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jiujitsu guard passing

Submitting your opponent is the ultimate victory in Brazilian Jiu-Jitsu.  If you read our last article on the fundamental positions in BJJ, you probably understand our guiding philosophy.  Old-school fundamental BJJ wins fights.  In fact, many of the ‘basic’ submissions you learn as a white belt will be submissions you win (and lose) with at the highest level of your BJJ game.

Most BJJ beginners are eager to learn submissions and begin tapping people out.  However, there is nothing basic about finishing any submission.   Submitting a reasonably skilled opponent is an advanced topic in of itself.

Even submissions that seem ‘basic,’ such as the classic rear-naked choke, require many detailed steps to consistently finish opponents.

Once your opponent knows how to stay calm, avoid mistakes, and understands basic defensive maneuvers, finishing submissions becomes a nightmare.

If you’re a new BJJ player, you will likely begin learning basic submissions early into your training career.  There is absolutely nothing wrong with attempting your own submissions using your newfound knowledge.  However, the true first step toward ‘learning’ submissions is understanding how to survive and defend them.

The list of submissions and their variations in BJJ is almost endless.  Nevertheless, there are some common submissions available from the basic positions that you must begin learning to defend and attack to build a solid BJJ foundation.

You must become familiar with armbars from the top and bottom positions, the key-lock positions such as the kimura and Americana, the rear-naked choke, triangle choke, and guillotine.

Classic BJJ Armbar Submissions: Mount and Guard

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Royce Gracie demonstrates the classic armbar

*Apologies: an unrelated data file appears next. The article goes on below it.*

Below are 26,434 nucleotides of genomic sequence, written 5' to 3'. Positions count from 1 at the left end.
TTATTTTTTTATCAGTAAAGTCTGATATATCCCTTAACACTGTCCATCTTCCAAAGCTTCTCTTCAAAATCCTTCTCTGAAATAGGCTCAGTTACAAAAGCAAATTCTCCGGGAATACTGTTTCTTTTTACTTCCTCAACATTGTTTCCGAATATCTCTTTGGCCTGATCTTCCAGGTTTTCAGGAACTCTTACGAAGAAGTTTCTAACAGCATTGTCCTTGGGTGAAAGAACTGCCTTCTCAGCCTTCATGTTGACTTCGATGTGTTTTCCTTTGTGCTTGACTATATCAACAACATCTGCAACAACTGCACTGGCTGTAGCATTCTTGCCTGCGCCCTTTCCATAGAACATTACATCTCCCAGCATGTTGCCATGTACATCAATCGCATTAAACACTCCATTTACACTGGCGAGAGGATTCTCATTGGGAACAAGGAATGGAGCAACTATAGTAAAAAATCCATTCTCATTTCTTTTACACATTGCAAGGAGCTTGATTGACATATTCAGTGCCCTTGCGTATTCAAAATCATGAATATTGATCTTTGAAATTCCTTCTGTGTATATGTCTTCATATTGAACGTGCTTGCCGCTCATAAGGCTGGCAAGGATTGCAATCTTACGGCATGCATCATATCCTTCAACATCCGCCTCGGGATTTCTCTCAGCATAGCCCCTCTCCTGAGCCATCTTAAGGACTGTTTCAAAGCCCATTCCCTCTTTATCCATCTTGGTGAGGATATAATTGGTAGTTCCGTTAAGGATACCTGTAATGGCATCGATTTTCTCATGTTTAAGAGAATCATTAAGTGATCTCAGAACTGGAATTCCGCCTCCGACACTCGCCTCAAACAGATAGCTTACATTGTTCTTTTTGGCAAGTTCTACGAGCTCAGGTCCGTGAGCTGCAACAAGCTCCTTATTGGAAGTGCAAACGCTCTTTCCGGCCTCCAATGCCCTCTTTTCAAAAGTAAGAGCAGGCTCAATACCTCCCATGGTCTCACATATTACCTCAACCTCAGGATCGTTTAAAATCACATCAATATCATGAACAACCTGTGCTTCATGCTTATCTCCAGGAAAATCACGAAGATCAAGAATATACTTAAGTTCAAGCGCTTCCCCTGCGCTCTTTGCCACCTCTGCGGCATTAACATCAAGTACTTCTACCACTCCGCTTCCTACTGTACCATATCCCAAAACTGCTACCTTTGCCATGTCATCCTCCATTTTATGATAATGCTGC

The classic armbars from the guard and mounted armbars are often one of the first submissions you will learn as a beginner.  The finishing details vary greatly depending on the specifics of the position and the style of each player.

However, the mechanics of the armbar are somewhat universal.  The attacking player isolates and controls an opponent’s arm between his or her legs by pinching the knees and controlling the opponent’s wrist.  The pressure is applied using the calves, shins, and thighs, usually to the back of the head or the face.  The pressure keeps the opponent pinned down.

The break occurs when the attacker falls back and/or extends the hips.  This hyperextends the opponent’s elbow using the crotch and lower abdominal area as a fulcrum.

As a beginner, the first step is understanding how to survive and defend the armbar by relieving pressure on the elbow, removing the leg from your face to stop the posture control, and from there, posturing up and pulling your arm out.

Understanding the mechanics of the armbar is vital for getting these steps right.

Learning the defense and escape sequence for the armbar makes you far more deadly when attacking your own armbar submissions.  The more you understand the angles and moves your opponent needs to make to escape, the better you can prepare for those counters.  You will also learn to ride-out useless spazzing attempts to “muscle out” of the position.

Sidenote: If you want to fast track your arm lock defense to black belt level, we highly recommend checking out the Henry Akins Ultimate Armlocks Escapes course

The Kimura and Americana: Brutal Keylock BJJ Submissions

Keylock submissions are another vital category of finishes you need to master in BJJ. The four-figure Kimura and Americana grips offer excellent control leverage as well as the opportunity to tap out your opponent.  Their simplicity and availability from both top and bottom warrants learning about them as a BJJ beginner.  Any BJJ player worth their salt will attack the Kimura and Americana if the opportunity presents itself.

The Kimura grip is available from both top and bottom positions.  A versatile grip, the Kimura can be used to escape and reverse positions in addition to getting the tap itself.  It involves a figure-four grip on the opponent’s wrist.  One of your hands must control the opponent’s wrist while the other arm wraps around the opponent’s triceps.  You weave the triceps-arm through to grab your own wrist on the opposite hand.

This figure-four lock allows a powerful lever to rotate the shoulder past its safe range-of-motion.  This will force the opponent to either turn the entire body to relieve the pressure or tap out if they cannot continue turning.

The Americana is similar in concept to the kimura but is generally available from top positions.  The Americana rotates the shoulder in the opposite direction as the Kimura using a similar figure-four grip.